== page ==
1. Let denote the number of ways in which a set of elements can be partitioned into non-empty subsets. For example, , corresponding to:
How do I do this?
Problem: given a set of $\displaystyle n$ elements in ow many ways can one partition the set into non-empty subsets.
Solution: Let us denote $\displaystyle {n}\brace{k}$ as the number of ways we can parition $\displaystyle \left\{1,\cdots,n\right\}$ into $\displaystyle k$ blocks. Clearly, then the number of ways we can partition the set is $\displaystyle \sum_{k=1}^{n}{{n}\brace{k}}$.
Let us first begin by finding a recurrence relation for $\displaystyle {n}\brace{k}$. To do this let $\displaystyle S_k=\left\{P:P\text{ is a partition of }\left\{1,\cdots,n\right\}\text{ into }k\text{ blocks}\right\}$. Partition $\displaystyle S_k$ into two blocks, namely: those elements such that $\displaystyle \{n\}\in P$ and those elements such that $\displaystyle \{n\}\notin P$. Since $\displaystyle \left|S_k\right|={{n}\brace{k}}$ it follows that the sum of the cardinality of the two blocks must be equal to $\displaystyle {n}\brace{k}$.
To calculate the number of elements in the first block, note that the deletion of $\displaystyle \{n\}$ in each of the partitions would result in a set of partitions that is exactly describing the number of ways one can partition $\displaystyle \left\{1,\cdots,n-1\right\}$ into $\displaystyle k-1$ blocks, or in other words $\displaystyle {n-1}\brace{k-1}$. Now note that the deletion of $\displaystyle \{n\}$ did not, in any way, change the number of partitions in block one. It follows that the cardinality of the first block is $\displaystyle {n-1}\brace{k-1}$.
To calculate the number of elements in the second block we employ a similar method. Instead of this time erasing $\displaystyle \{n\}$ in each of the partitions, this time locate the block in each partition that contains $\displaystyle n$. From this block, erase $\displaystyle n$. Notice that this time we have not changed $\displaystyle k$ but have reduced each block in the partition to a partition of $\displaystyle n-1$. But, there is multiplicity in these blocks. Exactly how many are there? A quick argument shows that each new partiton of $\displaystyle n-1$ will be repeated $\displaystyle k$ times. Thus, since the deletion method we used did not change the cardinality of the second block we may conclude that the cardinality is $\displaystyle k{{n-1}\brace{k}}$.
It immediately follows that $\displaystyle {{n}\brace{k}}={{n-1}\brace{k-1}}+k{{n-1}\brace{k}}$.
To make $\displaystyle f_k(n)={{n}\brace{k}}$ a valid sequence for a fixed positive $\displaystyle k$ we must make the convention (which in no way affects the problem at hand) that $\displaystyle {{n}\brace{k}}=0,\text{ }n<k$, $\displaystyle {{0}\brace{0}}=0$, and $\displaystyle {{{n}\brace{0}}},\text{ }n\ne0$. Now our recurrence relation is legitimate over all $\displaystyle n\in\mathbb{N}$.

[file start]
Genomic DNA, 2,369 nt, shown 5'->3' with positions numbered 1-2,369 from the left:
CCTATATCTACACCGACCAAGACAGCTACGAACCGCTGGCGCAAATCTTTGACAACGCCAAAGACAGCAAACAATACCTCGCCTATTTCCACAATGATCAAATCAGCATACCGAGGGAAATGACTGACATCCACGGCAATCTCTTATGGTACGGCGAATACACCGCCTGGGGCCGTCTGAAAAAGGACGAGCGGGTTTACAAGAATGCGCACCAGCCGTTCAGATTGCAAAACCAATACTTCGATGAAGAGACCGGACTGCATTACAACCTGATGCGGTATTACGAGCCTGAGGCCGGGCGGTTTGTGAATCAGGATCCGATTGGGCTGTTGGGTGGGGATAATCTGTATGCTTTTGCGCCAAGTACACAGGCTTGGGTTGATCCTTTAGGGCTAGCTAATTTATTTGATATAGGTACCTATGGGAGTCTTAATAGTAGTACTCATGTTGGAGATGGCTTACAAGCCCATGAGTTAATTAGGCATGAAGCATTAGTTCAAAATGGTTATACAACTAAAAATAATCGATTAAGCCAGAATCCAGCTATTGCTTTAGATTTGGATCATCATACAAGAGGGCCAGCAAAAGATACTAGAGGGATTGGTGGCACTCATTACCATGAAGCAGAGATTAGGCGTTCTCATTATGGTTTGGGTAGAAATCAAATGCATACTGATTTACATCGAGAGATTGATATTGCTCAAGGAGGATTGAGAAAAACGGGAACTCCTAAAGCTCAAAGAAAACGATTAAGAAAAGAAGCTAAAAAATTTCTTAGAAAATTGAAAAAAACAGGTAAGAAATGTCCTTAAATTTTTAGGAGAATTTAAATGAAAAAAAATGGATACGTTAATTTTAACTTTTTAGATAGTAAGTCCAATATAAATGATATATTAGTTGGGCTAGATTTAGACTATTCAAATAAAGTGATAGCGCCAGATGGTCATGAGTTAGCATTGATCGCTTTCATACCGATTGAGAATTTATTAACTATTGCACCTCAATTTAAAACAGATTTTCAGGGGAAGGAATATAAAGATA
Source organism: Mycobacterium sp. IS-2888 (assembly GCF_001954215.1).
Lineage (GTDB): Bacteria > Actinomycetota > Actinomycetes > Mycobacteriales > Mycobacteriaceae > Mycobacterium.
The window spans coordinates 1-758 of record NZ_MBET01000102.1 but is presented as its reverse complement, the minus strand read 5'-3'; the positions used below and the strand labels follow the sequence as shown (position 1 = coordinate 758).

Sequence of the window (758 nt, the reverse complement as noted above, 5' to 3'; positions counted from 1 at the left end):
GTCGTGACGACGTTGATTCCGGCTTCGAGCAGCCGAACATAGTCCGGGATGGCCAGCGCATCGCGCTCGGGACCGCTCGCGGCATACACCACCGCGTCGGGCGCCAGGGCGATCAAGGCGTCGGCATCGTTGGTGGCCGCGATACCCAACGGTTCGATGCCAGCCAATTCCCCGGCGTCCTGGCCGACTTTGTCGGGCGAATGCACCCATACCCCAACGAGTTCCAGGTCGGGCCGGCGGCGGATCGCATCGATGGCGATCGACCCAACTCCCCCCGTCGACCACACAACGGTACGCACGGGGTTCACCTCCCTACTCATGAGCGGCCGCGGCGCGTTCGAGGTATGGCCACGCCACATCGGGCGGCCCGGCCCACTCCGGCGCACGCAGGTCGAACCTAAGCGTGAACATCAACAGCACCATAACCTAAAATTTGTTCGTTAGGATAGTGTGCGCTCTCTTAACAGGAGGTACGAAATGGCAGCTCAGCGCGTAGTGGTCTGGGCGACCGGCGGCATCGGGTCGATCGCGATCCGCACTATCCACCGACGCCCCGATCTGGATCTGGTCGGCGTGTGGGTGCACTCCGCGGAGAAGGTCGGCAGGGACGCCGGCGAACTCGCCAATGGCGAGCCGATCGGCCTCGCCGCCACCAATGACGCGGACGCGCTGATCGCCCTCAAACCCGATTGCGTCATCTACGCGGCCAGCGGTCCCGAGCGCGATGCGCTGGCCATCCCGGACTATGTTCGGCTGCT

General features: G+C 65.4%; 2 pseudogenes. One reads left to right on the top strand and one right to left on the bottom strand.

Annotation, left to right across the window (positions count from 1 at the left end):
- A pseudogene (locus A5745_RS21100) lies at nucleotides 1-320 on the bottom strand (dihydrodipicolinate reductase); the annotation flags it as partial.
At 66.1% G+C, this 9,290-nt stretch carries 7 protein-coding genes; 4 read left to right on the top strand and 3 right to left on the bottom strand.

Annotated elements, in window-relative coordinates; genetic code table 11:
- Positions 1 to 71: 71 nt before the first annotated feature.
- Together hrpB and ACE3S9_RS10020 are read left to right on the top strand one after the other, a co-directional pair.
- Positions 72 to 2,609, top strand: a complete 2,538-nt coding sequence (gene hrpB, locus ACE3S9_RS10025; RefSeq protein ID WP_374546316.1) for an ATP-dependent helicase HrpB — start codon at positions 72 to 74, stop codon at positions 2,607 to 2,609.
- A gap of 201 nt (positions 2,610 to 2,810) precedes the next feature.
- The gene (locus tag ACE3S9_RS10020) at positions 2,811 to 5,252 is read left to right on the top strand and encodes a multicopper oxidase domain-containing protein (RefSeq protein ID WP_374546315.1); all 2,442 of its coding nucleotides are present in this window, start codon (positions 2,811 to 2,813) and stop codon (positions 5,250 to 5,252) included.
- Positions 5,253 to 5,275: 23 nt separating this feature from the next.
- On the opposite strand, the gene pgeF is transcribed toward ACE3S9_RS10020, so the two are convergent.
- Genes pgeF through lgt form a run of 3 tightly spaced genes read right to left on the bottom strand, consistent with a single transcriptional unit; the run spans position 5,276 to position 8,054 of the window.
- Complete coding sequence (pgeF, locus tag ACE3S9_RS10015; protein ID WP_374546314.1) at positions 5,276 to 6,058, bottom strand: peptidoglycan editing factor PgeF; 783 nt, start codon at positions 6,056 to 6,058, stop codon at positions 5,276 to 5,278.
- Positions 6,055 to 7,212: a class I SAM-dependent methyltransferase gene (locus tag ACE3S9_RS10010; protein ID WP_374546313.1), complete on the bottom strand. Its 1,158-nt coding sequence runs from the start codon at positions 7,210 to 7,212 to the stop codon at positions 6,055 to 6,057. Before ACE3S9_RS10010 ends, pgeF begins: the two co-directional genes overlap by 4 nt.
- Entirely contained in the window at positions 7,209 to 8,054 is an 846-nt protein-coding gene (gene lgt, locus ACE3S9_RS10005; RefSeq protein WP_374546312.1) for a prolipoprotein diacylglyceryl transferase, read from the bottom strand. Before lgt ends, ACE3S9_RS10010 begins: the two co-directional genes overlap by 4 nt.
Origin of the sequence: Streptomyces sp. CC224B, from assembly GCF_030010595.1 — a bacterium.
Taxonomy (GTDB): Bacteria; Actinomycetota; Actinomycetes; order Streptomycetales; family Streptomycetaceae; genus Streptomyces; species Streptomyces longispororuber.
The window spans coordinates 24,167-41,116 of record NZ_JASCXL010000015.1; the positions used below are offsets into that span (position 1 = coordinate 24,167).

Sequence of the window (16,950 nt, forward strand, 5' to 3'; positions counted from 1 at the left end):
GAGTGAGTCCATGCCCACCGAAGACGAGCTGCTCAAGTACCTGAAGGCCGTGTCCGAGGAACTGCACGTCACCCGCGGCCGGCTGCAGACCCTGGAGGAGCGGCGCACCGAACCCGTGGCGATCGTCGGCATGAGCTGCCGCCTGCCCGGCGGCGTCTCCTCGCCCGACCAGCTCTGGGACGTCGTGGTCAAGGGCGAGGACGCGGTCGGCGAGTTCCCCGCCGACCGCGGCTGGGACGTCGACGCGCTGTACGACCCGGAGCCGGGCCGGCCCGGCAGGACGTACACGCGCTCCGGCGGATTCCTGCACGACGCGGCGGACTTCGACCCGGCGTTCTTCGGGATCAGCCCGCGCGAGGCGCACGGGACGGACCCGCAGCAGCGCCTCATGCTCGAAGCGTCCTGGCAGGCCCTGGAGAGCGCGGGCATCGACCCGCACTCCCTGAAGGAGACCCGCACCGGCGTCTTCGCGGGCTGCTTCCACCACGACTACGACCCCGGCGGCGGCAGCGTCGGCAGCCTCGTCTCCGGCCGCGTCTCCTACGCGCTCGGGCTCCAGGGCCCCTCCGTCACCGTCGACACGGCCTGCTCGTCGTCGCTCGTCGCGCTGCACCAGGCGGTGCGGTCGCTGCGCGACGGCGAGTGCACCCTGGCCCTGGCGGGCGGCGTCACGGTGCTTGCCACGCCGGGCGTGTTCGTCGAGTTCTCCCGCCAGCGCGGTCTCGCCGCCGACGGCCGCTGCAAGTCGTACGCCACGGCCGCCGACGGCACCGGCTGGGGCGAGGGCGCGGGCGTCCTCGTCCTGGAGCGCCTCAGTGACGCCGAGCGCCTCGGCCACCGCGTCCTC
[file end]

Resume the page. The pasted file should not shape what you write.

An almost immediate consequence of of the way we defined $\displaystyle {n}\brace{k}$ is that $\displaystyle {{n}\brace{n}}={{n}\brace{1}}=1$ since the only way to partition $\displaystyle \left\{1,\cdots,n \right\}$ into $\displaystyle n$ blocks is $\displaystyle \{1\},\cdots,\{n\}$ and the only way to parition $\displaystyle \left\{1,\cdots,n\right\}$ into $\displaystyle 1$ block is $\displaystyle \{1,\cdots,n\}$. So in your example we'd need to calculate $\displaystyle \sum_{k=1}^{3}{{3}\brace{k}}$, but since $\displaystyle {{3}\brace{1}}={{3}\brace{3}}=1$ we must only compute $\displaystyle {3}\brace{2}$. But, by our recurrence relation we see that $\displaystyle {{3}\brace{2}}={{2}\brace{1}}+2{{2}\brace{2}}=1+2= 3$. So then $\displaystyle \sum_{k=1}^{3}{{3}\brace{k}}=1+3+1=5$
Remark: I could take this even further and find a generating function for this problem, but I believe that you should give it a try on your own.
Hi - Here is an attempt
Number of ways = $\displaystyle \sum_{i=1}^{n}\theta(n,i) $
where,
recursion equation is
$\displaystyle \theta(n,i) = \theta(n-1,i)i+\theta(n-1,i-1)$
$\displaystyle \theta(n,1)=1$
Basically $\displaystyle \theta(n,i)$ is number of ways to divide n elements in i groups.
I might have complicated it. But this looks most straight fwd to me. Haven't been able to work out a closed from formula.
Let me know if you need more inputs on how I came up with the recuursive definition.
Thanks
This problem can be solved by adding up a popular function called Stirling number. $\displaystyle {n}\brace{k}
$ in #2 is a notation for Stirling number of the second kind. You might find this article useful
This is an interesting topic.
The nth Bell number, $\displaystyle b_{n}$, is the number of ways to partition a set of n objects into subsets.
You already have $\displaystyle b_{3}=5$ as an example.
The sequence of Bell numbers is $\displaystyle 1,1,2,5,15,52,.....$
The exponential generating function for the Bell number is
$\displaystyle e^{e^{x}-1}$. This can be derived by using $\displaystyle b_{n+1}=\sum_{k=0}^{\infty}\frac{k^{n-1}}{(k-1)!}$
The general formula is $\displaystyle b_{n}=\frac{1}{e}\sum_{k=0}^{\infty}\frac{k^{n}}{k !}$
Note the formula looks a whole lot like the MacLaurin series for e, huh?.
With some effort, these can be derived.